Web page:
So, all people in their natural state have a fundamental, core belief, or presupposition, that the God of the Bible does not exist and the Bible is not his infallible Word. In one sense everyone knows better but, as Paul wrote, they suppress this truth. And because of this fundamental presupposition at the core of his worldview, the unbeliever thinks differently than a born-again Christian will think. Paul wrote, in Romans 1:21, immediately after the verses I read a minute ago, that “although they knew God, they neither glorified him as God nor gave thanks to him, but their thinking became futile and their foolish hearts were darkened.” He also wrote, in Ephesians 4:17, “So I tell you this, and insist on it in the Lord, that you must no longer live as the Gentiles do, in the futility of their thinking.” An unbeliever’s thinking is futile because it will never arrive at the right answer about God.

It isn’t that unbelievers can’t design cell phones and GPS systems, build cars and bridges and so on. They can do all of those things. But whenever it comes to thinking about God, they will get the wrong answer. And God is the only reality that truly matters in the end. Because where you spend eternity, whether in heaven or in hell, depends on your answer to one simple question, which Christ posed to his disciples in Matthew 16:15, “Who do you say I am?”

Unbelievers will give a range of answers to this question. Some may simply say that Jesus Christ is a fictional character and never really existed at all. Some will say that he is a real, historical figure, but that he was just a normal man who was put to death by the Romans in 1st-century Palestine and that was the end of him. His disciples then told people he had been raised from the dead and started what we call Christianity. Some unbelievers will concede that Christ was a great moral teacher, but nothing more.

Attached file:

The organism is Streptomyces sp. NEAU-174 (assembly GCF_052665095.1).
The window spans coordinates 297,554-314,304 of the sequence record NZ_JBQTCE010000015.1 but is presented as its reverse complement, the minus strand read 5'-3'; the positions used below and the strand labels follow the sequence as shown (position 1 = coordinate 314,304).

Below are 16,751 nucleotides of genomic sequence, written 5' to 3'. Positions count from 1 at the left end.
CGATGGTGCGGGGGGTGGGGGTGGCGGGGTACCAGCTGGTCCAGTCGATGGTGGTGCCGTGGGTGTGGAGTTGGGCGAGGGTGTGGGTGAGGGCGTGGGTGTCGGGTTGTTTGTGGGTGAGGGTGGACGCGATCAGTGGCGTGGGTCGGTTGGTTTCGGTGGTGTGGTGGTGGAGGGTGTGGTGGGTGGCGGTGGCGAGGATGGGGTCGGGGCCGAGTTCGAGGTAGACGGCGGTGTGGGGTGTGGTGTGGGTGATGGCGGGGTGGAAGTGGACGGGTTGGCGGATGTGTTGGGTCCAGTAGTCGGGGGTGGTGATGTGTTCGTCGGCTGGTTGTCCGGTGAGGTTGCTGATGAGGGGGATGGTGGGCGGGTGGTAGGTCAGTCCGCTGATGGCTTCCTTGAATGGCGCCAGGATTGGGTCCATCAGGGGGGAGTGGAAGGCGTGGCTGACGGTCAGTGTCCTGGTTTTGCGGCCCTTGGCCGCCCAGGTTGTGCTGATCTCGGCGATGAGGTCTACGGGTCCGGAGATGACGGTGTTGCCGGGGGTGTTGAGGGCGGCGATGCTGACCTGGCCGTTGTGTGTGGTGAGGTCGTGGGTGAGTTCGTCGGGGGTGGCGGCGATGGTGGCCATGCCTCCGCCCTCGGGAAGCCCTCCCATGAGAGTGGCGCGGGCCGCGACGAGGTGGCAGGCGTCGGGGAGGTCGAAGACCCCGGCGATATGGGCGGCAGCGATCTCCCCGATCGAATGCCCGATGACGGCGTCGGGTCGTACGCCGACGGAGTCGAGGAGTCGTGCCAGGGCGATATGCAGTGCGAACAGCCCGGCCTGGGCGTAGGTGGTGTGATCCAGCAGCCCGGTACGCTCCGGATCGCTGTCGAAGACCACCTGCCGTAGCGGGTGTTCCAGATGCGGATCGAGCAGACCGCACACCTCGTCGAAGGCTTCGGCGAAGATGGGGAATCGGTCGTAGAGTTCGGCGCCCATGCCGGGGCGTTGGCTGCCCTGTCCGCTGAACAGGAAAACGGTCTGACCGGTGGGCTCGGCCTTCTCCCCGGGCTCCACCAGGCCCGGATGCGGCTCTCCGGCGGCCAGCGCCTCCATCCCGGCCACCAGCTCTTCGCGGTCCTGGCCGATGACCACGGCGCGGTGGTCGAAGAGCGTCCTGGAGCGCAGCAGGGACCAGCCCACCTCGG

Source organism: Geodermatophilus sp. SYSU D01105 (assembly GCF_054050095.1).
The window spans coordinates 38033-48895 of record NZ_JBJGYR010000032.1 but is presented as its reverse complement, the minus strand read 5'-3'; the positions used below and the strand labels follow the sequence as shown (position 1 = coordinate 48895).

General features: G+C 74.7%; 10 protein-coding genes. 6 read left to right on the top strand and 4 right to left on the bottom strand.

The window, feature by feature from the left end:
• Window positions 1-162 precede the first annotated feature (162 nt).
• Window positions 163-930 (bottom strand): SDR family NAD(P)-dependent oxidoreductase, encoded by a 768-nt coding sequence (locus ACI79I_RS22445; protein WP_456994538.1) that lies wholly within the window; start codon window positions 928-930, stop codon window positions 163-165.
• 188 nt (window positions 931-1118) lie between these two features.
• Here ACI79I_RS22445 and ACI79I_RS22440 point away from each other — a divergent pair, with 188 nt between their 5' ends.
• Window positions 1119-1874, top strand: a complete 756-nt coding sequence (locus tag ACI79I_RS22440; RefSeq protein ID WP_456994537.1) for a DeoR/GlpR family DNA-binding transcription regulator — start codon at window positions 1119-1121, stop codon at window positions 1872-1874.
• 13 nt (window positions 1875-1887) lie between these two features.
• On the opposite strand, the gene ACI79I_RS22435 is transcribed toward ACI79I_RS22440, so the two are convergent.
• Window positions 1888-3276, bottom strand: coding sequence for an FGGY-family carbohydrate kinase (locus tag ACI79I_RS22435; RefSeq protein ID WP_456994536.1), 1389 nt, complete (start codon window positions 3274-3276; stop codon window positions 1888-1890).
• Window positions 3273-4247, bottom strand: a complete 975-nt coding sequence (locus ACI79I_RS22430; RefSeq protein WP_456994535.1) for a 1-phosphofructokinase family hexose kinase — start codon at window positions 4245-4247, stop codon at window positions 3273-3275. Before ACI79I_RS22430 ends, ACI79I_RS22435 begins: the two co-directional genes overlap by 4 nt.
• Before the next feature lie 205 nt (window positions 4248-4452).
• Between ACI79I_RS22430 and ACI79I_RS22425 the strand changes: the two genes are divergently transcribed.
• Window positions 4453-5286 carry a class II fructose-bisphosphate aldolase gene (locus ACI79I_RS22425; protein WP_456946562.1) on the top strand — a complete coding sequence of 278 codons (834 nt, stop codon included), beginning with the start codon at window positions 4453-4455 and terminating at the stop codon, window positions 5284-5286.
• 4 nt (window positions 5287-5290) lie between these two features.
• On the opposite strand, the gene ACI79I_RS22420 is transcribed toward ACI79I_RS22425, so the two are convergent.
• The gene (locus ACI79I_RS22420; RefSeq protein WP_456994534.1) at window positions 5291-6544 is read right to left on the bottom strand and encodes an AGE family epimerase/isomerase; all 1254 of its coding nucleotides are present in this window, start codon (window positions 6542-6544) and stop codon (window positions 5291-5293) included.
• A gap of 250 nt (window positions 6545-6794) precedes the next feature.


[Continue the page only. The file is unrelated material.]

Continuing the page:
Some unbelievers will even say that Jesus Christ is God and will call themselves Christians, but they have made up a different Jesus in their minds rather than believing in the Jesus who is revealed to us in his Word, the Bible. And this is nothing new. In his second letter to the church in Corinth Paul was rebuking them for not remaining true to the gospel and he wrote, in 2 Corinthians 11:4, “For if someone comes to you and preaches a Jesus other than the Jesus we preached, or if you receive a different spirit from the one you received, or a different gospel from the one you accepted, you put up with it easily enough.” But a different Jesus is of no use, in fact a different Jesus, a different gospel, will damn you. Jesus himself tells us in Matthew 7:21 that “Not everyone who says to me, ‘Lord, Lord,’ will enter the kingdom of heaven, but only he who does the will of my Father who is in heaven.” That statement is terrifying. Jesus goes on to say that many will come to him this way and he will tell them to depart from him. In other words, he will send them to hell.

Only a true, born-again Christian will give the right answer to Jesus’ question, “Who do you say that I am?”. A true believer will say that Jesus Christ is the second person of the eternal, almighty triune God, the Creator, Sustainer, Judge and Redeemer of all mankind. This eternal second person of the holy Trinity became incarnate when the Holy Spirit caused the virgin Mary to conceive. She then gave birth and Jesus grew up, lived a perfect sinless life, and willingly gave his life on the cross as the perfect sacrifice to atone for the sins of all those who put their faith in him.

This radical difference in worldviews between a believer and an unbeliever leads to a radical difference in thinking. But there are two important points to make about this difference. First, you cannot change your own worldview in this radical way. You must be born again. You must cry out for God to do a mighty work and give you a new heart and a new spirit so that you can repent and believe on Jesus Christ. As Jesus said in John Chapter 6, Verses 44 and 65, “No one can come to me unless the Father who sent me draws him” and “no one can come to me unless the Father has enabled him.”

And the second important point, and what I want to spend the rest of our time on today, is that if you have been born again, you still need to work in order to develop proper biblical thinking. A born-again person has the right presupposition at the core of his worldview, and he has the Spirit to enable him to understand God’s Word and apply it, but he also still has his old sinful nature to fight against and he needs to study the Word seriously, put it into practice, mortify his sin and walk in holiness in order to grow in faith and knowledge. We can’t just assume that if we have been born again, or regenerated, we suddenly know how to properly live the Christian life.